Personalising Uniforms

Hell Really Exists

Hell Really Exists

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During the Civil War, many regiments were renowned for the individual touches they made to their uniforms. The Bucktails who sported strips of deer hide in their kepis have already been mentioned, but they were far from being the only Union regiment who stood out even though they wore regulation army dress. Some members of the the 124th New York Volunteer Infantry, who were mainly recruited from Orange County New York State, wore orange ribbons looped in their buttonholes when they left to join up with the rest of the army and at the Battle of Chancellorsville in A-lay 1863, where the regiment lost two fifths of its men the 124th's commander Augustus Van Home Ellis urged his men forward using their nickname. The craze for men of the 124th pinning orange ribbons to their coats was noted by Private Henry Howard in his diary: 'One of the late (General Amiel) Whipple's aides came through the ward and saw the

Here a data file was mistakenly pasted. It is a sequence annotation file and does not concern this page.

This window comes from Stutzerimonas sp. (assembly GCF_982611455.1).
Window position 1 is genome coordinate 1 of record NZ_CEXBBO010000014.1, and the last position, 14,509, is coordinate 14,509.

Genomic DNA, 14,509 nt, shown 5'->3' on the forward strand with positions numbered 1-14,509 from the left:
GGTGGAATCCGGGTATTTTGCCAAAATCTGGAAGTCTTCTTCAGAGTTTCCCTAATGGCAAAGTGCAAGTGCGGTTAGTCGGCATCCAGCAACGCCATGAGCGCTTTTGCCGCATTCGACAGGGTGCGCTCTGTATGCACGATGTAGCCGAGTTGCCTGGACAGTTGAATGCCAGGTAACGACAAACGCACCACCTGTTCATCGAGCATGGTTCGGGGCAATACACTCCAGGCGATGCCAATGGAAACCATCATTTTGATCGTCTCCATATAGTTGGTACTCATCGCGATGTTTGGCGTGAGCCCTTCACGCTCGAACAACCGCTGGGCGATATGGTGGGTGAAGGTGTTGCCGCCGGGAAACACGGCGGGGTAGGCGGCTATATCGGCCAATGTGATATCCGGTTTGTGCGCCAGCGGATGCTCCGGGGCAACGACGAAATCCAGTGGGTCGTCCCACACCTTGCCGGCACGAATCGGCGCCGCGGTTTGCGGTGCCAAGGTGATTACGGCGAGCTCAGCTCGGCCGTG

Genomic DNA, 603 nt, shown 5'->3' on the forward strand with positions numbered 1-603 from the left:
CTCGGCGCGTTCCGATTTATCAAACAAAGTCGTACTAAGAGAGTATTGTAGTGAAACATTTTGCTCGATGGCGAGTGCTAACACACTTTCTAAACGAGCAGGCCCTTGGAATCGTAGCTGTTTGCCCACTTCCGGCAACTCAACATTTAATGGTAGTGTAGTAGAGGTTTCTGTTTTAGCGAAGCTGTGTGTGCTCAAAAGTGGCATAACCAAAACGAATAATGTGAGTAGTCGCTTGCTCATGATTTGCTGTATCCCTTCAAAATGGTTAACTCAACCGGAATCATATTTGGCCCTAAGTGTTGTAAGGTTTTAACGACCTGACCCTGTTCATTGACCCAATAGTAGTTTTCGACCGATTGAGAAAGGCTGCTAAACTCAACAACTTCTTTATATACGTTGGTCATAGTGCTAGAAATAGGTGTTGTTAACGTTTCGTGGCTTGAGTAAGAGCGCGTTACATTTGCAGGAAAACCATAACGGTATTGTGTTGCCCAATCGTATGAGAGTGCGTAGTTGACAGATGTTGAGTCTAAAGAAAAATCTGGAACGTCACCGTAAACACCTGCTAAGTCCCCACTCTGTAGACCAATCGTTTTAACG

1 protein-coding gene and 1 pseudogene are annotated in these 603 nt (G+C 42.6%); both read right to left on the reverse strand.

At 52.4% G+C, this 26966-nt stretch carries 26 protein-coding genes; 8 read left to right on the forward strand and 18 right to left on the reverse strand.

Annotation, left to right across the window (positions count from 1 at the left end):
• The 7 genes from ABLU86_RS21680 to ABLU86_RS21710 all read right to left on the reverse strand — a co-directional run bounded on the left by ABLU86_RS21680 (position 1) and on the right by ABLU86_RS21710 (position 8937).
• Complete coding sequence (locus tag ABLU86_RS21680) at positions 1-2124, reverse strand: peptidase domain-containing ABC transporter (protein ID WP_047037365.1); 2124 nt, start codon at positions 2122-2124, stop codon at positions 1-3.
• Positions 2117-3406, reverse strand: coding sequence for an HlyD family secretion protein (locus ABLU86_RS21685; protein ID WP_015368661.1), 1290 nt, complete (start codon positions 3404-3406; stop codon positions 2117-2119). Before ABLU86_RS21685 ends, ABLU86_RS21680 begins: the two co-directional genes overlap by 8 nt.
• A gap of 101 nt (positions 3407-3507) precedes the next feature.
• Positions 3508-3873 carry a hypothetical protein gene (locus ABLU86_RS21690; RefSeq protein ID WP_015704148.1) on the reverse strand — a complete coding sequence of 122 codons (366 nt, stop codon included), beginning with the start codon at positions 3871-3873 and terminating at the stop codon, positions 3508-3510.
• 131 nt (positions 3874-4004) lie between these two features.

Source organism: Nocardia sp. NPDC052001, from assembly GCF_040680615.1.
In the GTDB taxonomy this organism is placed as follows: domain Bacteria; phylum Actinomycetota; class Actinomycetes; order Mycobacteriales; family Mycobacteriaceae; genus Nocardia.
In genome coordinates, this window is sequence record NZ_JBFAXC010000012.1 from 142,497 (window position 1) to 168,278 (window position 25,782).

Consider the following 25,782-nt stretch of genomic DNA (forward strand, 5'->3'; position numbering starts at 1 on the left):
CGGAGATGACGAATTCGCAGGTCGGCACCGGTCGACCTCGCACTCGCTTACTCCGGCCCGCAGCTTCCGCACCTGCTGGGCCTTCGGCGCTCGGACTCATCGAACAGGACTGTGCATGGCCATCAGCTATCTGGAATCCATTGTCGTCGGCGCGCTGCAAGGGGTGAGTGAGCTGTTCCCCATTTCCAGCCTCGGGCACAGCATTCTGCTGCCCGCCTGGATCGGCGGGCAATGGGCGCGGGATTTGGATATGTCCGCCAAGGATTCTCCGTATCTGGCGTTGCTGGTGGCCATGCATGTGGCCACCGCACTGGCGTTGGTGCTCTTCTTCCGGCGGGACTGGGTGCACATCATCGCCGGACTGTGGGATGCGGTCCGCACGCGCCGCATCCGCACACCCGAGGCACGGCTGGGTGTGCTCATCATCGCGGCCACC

Opposite.

The way Union soldiers wore their uniform differed greatly. Some looked immaculate while others, like this soldier wearing his sack coat open favoured a devil-may-care appoach. This soldier has an oilskin cover on his forage cap.

David Scheinmann.

Soldiers Wearing Forage Cap

red tape on one of the men's buttonholes. He said "there is an orange blossom" and put his hand in his pocket and gave him a dollar.'

Already a fine unit, the ribbons gave the 124th New York an even greater sense of identity and purpose as they showed at the Battle of Gettysburg in July 1863, two months after they had been nicknamed Orange Blossoms at Chancellorsville. During the Battle of Gettysburg the 124th was stationed near Devil's Den and lost many more men trying to force back a Confederate attack that ultimately overwhelmed them.

A frock coat worn by Major John H Thompson of the 124th New York still survives and has an orange ribbon still tied around the fifth buttonhole. The ribbon is nine inches long and five eighths of an inch wide.

Civil War soldiers wore a wide variety of unofficial insignia. Some menbers of Rush's Lancers wore badges with crossed lances and the men of the 11th New York Volunteer Infantry, the Fire Zouaves, were very fond of wearing the badges of the various hose, hook and ladder companies of the firefighting crews they had belonged to before the war.

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